The 14 Traits Of An Abusive Partner
TRUE LOVE Magazine East Africa|October 2018
The 14 Traits Of An Abusive Partner

Are you dating a sociopath? An abuser? Here are some warning signs you need to look out for.

Fernanda Ondoro

Most women who have been in abusive relationships will tell you they saw the red flags in their partners’ behaviour such as throwing stuff, dictating what she wore, and keeping her from her friends. Things that made them uncomfortable but they did not address them because they did not understand the meaning and feelings behind what they saw.

Just like most packages and products that come with a warning or caution, people do too but you have to be observant. Abusive relationships are increasingly becoming common and that is why it is important to identify an abuser before getting deep into a relationship.

There are various warnings that may seem confusing or you may choose to ignore, but if some of these things are ignored, they might lead to a lifetime of misery and pain. We spoke to some psychologists and counsellors who all agree that it’s best to come out of a relationship before it becomes toxic.

These 14 traits of an abuser will help you figure out if you are in a toxic relationship or not and maybe help you analyse things you have previously overlooked.


Quick involvement is a sure sign that the relationship might be abusive. During this time, the partner will often says things like, ‘I can’t live without you’ or ‘I really need you to marry me,’ they tend to guilt you into the relationship, making it seem as if they are dependent on you - within a few days or weeks of meeting.

‘Young women who have come to my office for counselling due to domestic violence entered into a serious relationship within three weeks of knowing the guy, which makes me believe that rushed relationships do not give you the time to know your partner well,’ says Dr Leo Okoko, a marriage counsellor based in Hurlingham. The quick involvement often makes some women overlook other character flaws that might be a signal to a potential abusive relationship.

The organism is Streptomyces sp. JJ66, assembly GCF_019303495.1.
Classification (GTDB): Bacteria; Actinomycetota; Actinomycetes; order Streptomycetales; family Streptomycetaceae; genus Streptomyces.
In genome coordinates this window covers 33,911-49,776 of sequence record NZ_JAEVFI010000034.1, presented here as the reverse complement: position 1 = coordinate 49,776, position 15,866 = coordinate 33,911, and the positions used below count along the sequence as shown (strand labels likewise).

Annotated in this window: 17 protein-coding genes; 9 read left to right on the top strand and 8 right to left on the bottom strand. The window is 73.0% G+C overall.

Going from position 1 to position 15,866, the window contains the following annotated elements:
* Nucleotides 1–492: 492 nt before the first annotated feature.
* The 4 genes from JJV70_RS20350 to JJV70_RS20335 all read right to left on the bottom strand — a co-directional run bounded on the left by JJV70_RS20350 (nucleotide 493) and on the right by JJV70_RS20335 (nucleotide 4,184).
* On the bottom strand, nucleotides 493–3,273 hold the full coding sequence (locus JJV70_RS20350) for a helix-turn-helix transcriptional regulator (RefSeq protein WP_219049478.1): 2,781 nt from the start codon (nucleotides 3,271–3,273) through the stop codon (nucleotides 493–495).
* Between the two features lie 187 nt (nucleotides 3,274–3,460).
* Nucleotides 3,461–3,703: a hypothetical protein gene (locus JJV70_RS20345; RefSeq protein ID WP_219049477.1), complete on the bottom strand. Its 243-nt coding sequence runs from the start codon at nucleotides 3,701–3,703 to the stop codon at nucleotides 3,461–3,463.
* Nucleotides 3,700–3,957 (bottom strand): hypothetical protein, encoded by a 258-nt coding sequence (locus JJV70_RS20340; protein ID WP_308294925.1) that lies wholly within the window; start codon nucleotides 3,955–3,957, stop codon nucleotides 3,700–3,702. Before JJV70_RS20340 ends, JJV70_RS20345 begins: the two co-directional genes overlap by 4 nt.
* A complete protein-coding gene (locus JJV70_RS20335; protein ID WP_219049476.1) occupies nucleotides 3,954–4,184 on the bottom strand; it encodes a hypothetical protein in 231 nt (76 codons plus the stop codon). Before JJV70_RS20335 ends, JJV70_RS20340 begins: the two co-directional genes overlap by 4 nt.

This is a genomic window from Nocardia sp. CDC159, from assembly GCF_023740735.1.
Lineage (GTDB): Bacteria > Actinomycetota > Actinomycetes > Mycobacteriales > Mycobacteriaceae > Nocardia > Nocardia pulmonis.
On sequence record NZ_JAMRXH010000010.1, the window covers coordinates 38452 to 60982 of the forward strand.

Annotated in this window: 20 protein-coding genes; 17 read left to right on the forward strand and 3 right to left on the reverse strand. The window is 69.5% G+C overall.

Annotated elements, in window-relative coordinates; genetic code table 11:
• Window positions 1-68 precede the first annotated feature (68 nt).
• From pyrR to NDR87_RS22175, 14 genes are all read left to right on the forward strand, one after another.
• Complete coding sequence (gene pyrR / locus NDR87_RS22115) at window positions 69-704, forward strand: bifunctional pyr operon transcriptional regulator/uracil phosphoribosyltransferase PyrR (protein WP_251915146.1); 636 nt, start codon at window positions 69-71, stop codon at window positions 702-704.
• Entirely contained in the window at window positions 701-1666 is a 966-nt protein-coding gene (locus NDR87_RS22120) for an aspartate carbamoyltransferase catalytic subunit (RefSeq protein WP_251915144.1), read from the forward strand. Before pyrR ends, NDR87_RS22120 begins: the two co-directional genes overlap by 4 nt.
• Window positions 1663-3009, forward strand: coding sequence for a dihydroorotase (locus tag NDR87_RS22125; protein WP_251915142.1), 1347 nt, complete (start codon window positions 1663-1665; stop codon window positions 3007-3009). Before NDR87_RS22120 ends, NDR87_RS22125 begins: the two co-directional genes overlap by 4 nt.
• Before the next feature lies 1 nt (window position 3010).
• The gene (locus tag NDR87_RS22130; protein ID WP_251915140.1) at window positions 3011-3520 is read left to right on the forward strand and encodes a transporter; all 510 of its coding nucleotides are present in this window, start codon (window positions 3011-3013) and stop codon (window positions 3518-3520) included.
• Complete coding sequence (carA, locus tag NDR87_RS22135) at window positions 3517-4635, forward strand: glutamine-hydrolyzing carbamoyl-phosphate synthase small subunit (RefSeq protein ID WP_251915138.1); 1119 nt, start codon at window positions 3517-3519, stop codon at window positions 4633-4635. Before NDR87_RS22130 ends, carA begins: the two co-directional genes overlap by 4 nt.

It is important to know your partner’s past before the relationship goes too far. The findings of a research by Albert Roberts, on 234 women who had abusive partners, is documented in his book Helping Battered Women: New Perspectives and Remedies. Findings revealed that 65 per cent of the abusers were raised in an abusive home. This is not to say that everyone raised in an abusive home is an abuser, but it is necessary to review his past.

If your partner has been abusive to friends or a former lover, it should be a source of concern to you. Interrogate and understand what happened.


A narcissist is a person who has extreme interest in themselves, they are self-centred and expect admiration from others. So where does this bring a hindrance to the relationship? Well, according to the 5th edition of the American Association Diagnostic and Statistical Manual, one trait of a narcissistic person is they use their spouse as a source of attention or admiration, this leads to emotional abuse as you are expected to focus on one person – him - in the relationship.

If he often asks for praise, and is offended when you don’t worship the ground he walks on, he could be a narcissist.


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October 2018